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Concepts of dryland farming systems incorporating biochar and carbon-rich biological fertilisers

Blackwell, P., Joseph, S., McHenry, M.P., Park, D. and Bellamy, P. (2009) Concepts of dryland farming systems incorporating biochar and carbon-rich biological fertilisers. In: 1st Asia Pacific Biochar Conference, 17 - 20 May, Gold Coast.

Abstract

Future benefits to rural industry and communities from biochar and other anthropogenic carbon capture, depend on robust concepts and economic models which can provide confidence to those investing capital and time into new systems of rural activity and income. Due to the inherent difficulties in measuring and validating soil C pools, soil C is not currently considered within carbon pollution reduction schemes. Therefore it is it is necessary to build farming systems and produce specific biochar products whose viability does not depend on receiving income from carbon credits. This in itself may limit the application rates that biochars can be added to broadacre agriculture, as well as the present low price that is paid for renewable energy. In this paper we explore the application of specific biochar products within different farming systems to determine the likely return to the farmer and the biochar producer.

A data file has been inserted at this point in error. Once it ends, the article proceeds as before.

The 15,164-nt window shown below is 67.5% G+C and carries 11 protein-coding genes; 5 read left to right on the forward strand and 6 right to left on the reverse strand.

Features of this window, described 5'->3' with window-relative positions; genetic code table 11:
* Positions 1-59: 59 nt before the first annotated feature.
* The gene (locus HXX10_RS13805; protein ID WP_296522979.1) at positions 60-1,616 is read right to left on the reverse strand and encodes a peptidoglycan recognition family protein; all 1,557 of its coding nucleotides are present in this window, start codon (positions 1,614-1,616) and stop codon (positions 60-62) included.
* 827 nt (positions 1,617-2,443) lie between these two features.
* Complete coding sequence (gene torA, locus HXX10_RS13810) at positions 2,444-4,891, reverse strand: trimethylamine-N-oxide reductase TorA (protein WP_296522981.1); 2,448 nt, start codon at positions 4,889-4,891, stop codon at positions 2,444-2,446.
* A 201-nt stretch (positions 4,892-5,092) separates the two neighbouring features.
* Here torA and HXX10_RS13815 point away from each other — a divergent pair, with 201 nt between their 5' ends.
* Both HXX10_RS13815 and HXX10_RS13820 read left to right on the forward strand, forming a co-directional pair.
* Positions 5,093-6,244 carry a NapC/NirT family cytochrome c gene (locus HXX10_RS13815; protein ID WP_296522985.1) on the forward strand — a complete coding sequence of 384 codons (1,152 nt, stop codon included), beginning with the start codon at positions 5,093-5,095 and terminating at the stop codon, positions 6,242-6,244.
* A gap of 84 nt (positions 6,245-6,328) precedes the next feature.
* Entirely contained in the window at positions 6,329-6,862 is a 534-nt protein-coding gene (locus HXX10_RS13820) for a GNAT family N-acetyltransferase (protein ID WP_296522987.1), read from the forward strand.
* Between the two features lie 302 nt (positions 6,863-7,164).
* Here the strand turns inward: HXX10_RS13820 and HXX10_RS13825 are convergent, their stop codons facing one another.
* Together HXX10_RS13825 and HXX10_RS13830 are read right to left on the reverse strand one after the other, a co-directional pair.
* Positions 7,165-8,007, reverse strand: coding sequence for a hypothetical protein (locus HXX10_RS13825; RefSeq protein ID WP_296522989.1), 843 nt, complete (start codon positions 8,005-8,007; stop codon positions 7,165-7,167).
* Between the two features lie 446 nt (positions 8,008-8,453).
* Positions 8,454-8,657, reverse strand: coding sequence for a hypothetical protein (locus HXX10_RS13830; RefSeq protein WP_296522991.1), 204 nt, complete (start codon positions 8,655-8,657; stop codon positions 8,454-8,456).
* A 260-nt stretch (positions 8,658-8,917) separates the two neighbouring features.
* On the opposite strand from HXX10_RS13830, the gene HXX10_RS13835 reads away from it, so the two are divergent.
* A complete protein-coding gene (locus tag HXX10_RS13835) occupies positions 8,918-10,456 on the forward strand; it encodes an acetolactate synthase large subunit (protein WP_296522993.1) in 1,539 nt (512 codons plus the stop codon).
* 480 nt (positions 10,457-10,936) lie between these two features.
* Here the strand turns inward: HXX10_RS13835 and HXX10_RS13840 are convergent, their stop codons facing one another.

A systems and economic analysis for specific cases will indicate that:
1) Integration of groups of farms to support a local pyrolysis power station, and biochar production, with biomass plantation grazing, crop and pasture improvement and manufacture of biochar/mineral complex provides some possibilities of diverse income streams and perhaps a more robust business model than a single use of biochar from renewable energy; some scenarios are explored.
2) Fertiliser replacement by biochar/mineral/biological fertilisers may provide more rapid financial benefits if rates of application are low and material is made from low cost sources of biomass (eg thinning from plantations and waste), minerals and heat.
3) Energy generation through pyrolysis may become financially viable if the biochar/mineral/biological fertiliser produced can be sold at a price greater than $500/t.
4) The use of biochar in potentially high return applications, such as de-tannification of stockfeed, potting mix and turf applications, can also provide a strategy to increase the rate of return on capital investment.
5) The effect of biochar on crop production depends on both the method and rate of application.
6) Potential fertiliser savings achieved through the use of biochar may provide an income stream to help support the production of low cost biochar sources.

Publication Type: Conference Item
Murdoch Affiliation: School of Engineering and Energy
URI: http://researchrepository.murdoch.edu.au/id/eprint/3688
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